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LINDSAY ANDERSON’S THIS SPORTING LIFE

October 29, 2013  |  An Auteurist History of Film
Lindsay Anderson’s This Sporting Life
This Sporting Life. 1963. Great Britain. Directed by Lindsay Anderson

Rachel Roberts and Richard Harris in This Sporting Life. 1963. Great Britain. Directed by Lindsay Anderson

These notes accompany screenings of Lindsay Anderson’s This Sporting Life on October 30 and 31 and November 1.

Lindsay Anderson (1923–1994) directed more than a dozen short films between 1948 and 1959, of which O Dreamland, Thursday’s Children (which received an Oscar), and Every Day Except Christmas are considered classics. During this early period, Anderson created Sequence magazine along with Gavin Lambert, Karel Reisz, and others. (We recently showed Reisz’s Saturday Night and Sunday Morning, and Lambert’s Another Sky is scheduled for January 8–10. The star of Reisz’s film, Albert Finney, was working on the stage with Anderson, and he likely brought them together.) This group, along with Tony Richardson, calling themselves “Free Cinema,” nudged British film in a new direction, one less classical and class-bound, that is generally referred to as social realism. Up to a point, this paralleled the generally proletarian instincts of the French New Wave, which was surging around the same time. The main impetus of Sequence was a reaction against the tradition of quality English films (Michael Powell, David Lean, Alexander Korda), much as the young critics at Cahiers du Cinéma who soon became directors (Truffaut, Godard, Chabrol, Rivette) were rebelling against postwar French films. Both groups of rebels expressed a strong preference for American films, in Anderson’s case for John Ford. Anderson summed up his personal aesthetic thusly: “I think the most important challenge is to get beyond pure naturalism into poetry.”

Anderson was an army brat born in India with a mostly Scottish background, and Reisz was a Czech refugee. So although they had traditional upper-middle-class British educations (Anderson went to Oxford), there was some sense of being outsiders. Anderson had volunteered for the army during World War II, following in the footsteps of his father and grandfather, who had served the Empire. (One of Anderson’s favorite Ford films was the PT-boat epic They Were Expendable.) When I had the privilege of spending time with him around 1980, he was a charming curmudgeon, and I suspect military discipline was not his cup of tea. During this period, Lindsay did research at MoMA’s Film Study Center for the book he was writing on Ford (dedicated to Gavin Lambert, among others). The book is erudite yet cantankerous. Unlike nearly all Fordians, Lindsay (for whom “style is the essence”) had a low opinion of the director’s 1956 masterpiece The Searchers, opting rather for the unpoetic and marginal Tobacco Road. In the interest of full disclosure I was touched that Lindsay quoted me at some length in my comparison of Ford’s early Just Pals with D. W. Griffith’s rural romances, agreeing with my assertion that Just Pals “exhibits some of the same brilliance at being simultaneously naturalistic and poetic.” In fact, I’m quoted elsewhere, but I’ll spare you that. In any event, Anderson remained devoted to Ford and his circle, using Harry Carey, Jr., in The Whales of August, one of his last and best films, shot on an island in Maine and featuring two great but feuding stars, Lillian Gish and Bette Davis, as feuding sisters.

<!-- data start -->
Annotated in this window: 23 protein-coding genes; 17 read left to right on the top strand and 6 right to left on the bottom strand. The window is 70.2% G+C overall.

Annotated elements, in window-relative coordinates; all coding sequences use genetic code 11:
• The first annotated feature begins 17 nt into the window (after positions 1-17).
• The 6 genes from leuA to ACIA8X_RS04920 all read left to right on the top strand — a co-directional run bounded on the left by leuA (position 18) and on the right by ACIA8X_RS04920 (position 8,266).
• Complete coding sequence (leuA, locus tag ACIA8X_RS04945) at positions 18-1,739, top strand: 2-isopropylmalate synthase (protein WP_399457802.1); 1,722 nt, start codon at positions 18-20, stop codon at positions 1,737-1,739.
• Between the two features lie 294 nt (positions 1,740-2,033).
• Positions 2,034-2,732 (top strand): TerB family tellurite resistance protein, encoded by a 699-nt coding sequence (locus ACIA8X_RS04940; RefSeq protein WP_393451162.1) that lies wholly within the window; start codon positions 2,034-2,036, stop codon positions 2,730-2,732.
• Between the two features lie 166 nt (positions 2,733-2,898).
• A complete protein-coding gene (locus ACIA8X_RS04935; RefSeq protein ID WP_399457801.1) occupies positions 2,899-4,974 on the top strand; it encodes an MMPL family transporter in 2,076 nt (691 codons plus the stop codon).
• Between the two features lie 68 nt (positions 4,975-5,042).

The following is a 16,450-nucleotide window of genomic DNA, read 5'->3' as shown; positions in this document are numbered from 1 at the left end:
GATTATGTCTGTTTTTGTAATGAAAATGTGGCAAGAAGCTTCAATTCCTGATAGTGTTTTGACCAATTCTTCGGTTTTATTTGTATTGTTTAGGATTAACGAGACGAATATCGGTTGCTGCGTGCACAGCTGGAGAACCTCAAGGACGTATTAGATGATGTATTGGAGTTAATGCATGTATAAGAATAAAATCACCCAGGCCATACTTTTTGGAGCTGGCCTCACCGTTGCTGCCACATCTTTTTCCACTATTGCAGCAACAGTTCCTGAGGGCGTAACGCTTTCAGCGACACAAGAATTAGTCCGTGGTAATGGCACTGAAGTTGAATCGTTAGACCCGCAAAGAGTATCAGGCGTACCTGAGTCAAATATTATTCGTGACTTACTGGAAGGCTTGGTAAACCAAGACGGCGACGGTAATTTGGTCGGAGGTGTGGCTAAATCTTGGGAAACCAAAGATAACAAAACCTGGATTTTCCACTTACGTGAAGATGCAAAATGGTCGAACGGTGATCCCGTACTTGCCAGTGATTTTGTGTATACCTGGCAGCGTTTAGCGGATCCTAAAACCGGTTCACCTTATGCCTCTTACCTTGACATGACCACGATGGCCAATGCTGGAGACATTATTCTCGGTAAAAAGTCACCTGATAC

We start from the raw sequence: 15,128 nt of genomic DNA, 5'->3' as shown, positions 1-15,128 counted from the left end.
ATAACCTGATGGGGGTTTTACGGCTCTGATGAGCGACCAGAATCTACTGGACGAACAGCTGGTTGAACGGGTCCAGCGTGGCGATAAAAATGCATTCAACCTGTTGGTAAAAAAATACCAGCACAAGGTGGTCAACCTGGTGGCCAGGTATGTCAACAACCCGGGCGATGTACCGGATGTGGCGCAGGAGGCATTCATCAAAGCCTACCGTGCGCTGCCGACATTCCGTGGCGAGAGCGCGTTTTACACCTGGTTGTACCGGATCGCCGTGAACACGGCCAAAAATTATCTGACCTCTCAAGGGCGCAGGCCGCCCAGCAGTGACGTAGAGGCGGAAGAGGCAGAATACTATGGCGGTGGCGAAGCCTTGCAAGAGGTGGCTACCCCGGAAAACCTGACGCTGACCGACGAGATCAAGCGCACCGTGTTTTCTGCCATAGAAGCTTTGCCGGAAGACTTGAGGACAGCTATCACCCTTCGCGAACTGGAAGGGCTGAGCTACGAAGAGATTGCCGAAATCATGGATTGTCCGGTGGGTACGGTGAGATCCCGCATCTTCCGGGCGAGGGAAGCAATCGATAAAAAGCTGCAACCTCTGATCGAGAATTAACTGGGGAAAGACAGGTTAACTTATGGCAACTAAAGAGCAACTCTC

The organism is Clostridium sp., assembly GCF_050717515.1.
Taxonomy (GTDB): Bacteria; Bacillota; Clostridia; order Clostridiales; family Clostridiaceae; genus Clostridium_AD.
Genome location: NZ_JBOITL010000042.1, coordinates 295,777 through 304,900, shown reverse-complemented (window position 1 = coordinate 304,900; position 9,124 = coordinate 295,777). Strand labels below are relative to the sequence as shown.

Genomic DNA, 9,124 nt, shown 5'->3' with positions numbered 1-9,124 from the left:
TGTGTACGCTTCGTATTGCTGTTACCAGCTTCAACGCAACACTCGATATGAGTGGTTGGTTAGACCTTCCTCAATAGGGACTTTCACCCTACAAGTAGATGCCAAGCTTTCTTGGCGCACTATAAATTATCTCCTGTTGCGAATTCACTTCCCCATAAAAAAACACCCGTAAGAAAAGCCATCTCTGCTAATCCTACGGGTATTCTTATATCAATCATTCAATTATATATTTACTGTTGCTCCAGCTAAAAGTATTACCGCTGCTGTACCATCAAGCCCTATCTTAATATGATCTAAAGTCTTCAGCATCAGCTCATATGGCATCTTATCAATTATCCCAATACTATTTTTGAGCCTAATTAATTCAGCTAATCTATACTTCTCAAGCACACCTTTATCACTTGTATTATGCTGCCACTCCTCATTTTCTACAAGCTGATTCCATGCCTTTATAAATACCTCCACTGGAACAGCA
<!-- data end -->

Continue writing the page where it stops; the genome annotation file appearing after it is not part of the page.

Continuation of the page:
Richard Harris in This Sporting Life. 1963. Great Britain. Directed by Lindsay Anderson

Richard Harris in This Sporting Life. 1963. Great Britain. Directed by Lindsay Anderson

Although he had already appeared in seven films, This Sporting Life enabled Richard Harris to make his mark—his performance won a prize at Cannes and was nominated for an Oscar—and establish an estimable career ranging from the barrenness of Antonioni’s The Red Desert to that of Eastwood’s Unforgiven, and from the regality of King Arthur in Joshua Logan’s Camelot to that of Marcus Aurelius in Ridley Scott’s Gladiator. David Storey (who would later work with Anderson on In Celebration) based his screenplay on his own novel, and Harris’s Frank Machin is a rugby player as rough off the field as on it. (Harris and Storey were rugby players in real life.) Both Joseph Losey and Karel Reisz had passed on directing the picture—Reisz wound up being the producer—but the team of Storey and Harris lent a sense of authenticity to the milieu that the non-athletic and mild-mannered Anderson could not have mustered on his own. One does, indeed, get the sense that Harris is playing someone close to his own persona. In his diary, Anderson confessed to having had a crush on his star, which, in his mind, endangered his proper level of detachment.

I hope to come back to Anderson and follow his career as it moved toward a more fantastical bent, particularly with the three near-masterpieces he made with Malcolm McDowell, If, O Lucky Man, and Britannia Hospital.

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